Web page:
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  9. Greek and Roman Logic.Robby Finley, Justin Vlasits & Katja Maria Vogt - 2019 - Oxford Bibliographies in Classics.
    In ancient philosophy, there is no discipline called “logic” in the contemporary sense of “the study of formally valid arguments.” Rather, once a subfield of philosophy comes to be called “logic,” namely in Hellenistic philosophy, the field includes (among other things) epistemology, normative epistemology, philosophy of language, the theory of truth, and what we call logic today. This entry aims to examine ancient theorizing that makes contact with the contemporary conception. Thus, we will here emphasize the theories of the “syllogism” (...)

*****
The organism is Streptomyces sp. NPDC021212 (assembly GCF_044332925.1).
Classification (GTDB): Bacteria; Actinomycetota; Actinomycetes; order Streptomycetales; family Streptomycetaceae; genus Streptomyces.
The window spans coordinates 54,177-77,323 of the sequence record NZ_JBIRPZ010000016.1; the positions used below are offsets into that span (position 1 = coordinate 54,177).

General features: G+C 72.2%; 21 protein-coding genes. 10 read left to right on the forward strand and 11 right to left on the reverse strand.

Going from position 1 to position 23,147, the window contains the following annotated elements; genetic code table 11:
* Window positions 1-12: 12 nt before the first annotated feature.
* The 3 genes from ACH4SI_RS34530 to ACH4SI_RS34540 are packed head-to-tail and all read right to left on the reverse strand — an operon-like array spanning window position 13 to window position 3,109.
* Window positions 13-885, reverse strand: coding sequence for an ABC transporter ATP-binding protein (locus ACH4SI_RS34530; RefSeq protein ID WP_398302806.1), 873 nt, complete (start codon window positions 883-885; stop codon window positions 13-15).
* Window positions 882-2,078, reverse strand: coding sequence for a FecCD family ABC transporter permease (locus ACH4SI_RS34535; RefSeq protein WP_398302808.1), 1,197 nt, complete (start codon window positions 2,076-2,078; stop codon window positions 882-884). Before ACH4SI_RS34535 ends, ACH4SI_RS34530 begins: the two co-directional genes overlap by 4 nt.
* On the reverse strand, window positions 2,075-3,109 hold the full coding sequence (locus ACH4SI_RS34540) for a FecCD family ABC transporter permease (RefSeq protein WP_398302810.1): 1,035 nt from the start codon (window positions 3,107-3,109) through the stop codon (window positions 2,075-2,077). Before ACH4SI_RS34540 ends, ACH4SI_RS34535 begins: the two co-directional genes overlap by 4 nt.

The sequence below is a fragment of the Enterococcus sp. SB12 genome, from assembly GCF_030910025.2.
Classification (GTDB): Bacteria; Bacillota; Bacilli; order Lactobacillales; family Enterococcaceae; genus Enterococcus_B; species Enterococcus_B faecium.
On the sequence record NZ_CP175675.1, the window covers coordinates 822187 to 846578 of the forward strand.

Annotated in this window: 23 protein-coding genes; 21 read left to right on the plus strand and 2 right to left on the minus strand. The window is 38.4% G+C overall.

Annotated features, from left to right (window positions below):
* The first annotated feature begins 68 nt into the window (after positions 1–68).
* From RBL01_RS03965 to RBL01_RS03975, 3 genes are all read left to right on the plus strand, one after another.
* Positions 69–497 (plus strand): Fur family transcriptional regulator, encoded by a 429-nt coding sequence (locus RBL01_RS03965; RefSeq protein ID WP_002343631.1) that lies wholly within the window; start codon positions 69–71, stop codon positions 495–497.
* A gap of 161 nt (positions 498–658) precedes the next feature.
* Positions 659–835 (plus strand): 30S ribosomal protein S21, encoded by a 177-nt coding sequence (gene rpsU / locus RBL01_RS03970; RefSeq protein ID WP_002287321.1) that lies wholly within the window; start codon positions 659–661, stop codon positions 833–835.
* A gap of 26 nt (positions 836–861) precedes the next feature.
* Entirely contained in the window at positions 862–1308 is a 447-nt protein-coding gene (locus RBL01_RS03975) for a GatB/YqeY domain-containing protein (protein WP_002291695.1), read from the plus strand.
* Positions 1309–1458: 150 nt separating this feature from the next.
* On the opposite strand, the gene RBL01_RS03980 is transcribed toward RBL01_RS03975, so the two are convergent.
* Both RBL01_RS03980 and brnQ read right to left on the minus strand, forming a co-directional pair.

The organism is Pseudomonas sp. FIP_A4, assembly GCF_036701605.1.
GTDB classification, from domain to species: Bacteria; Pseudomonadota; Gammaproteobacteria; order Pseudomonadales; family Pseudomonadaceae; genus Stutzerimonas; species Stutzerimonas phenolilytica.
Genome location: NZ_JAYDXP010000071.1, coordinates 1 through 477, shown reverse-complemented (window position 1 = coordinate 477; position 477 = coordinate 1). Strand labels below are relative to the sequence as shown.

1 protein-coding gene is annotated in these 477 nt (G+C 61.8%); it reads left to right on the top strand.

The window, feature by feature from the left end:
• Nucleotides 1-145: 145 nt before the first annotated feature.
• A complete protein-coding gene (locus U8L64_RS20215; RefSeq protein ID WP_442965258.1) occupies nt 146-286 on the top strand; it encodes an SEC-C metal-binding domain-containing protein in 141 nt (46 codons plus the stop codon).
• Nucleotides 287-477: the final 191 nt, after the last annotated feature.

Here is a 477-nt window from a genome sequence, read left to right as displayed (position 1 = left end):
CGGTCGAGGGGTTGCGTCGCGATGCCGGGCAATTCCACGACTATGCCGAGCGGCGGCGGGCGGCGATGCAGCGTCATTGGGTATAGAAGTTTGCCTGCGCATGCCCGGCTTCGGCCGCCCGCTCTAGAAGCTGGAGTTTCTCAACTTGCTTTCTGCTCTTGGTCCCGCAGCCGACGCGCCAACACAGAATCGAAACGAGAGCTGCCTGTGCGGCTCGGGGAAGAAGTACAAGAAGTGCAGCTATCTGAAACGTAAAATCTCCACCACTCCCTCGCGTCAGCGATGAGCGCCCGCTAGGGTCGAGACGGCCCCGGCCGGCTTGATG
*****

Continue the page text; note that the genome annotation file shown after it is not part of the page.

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  10. Stoic Sequent Logic and Proof Theory.Susanne Bobzien - 2019 - History and Philosophy of Logic 40 (3):234-265.
    This paper contends that Stoic logic (i.e. Stoic analysis) deserves more attention from contemporary logicians. It sets out how, compared with contemporary propositional calculi, Stoic analysis is closest to methods of backward proof search for Gentzen-inspired substructural sequent logics, as they have been developed in logic programming and structural proof theory, and produces its proof search calculus in tree form. It shows how multiple similarities to Gentzen sequent systems combine with intriguing dissimilarities that may enrich contemporary discussion. Much of Stoic (...)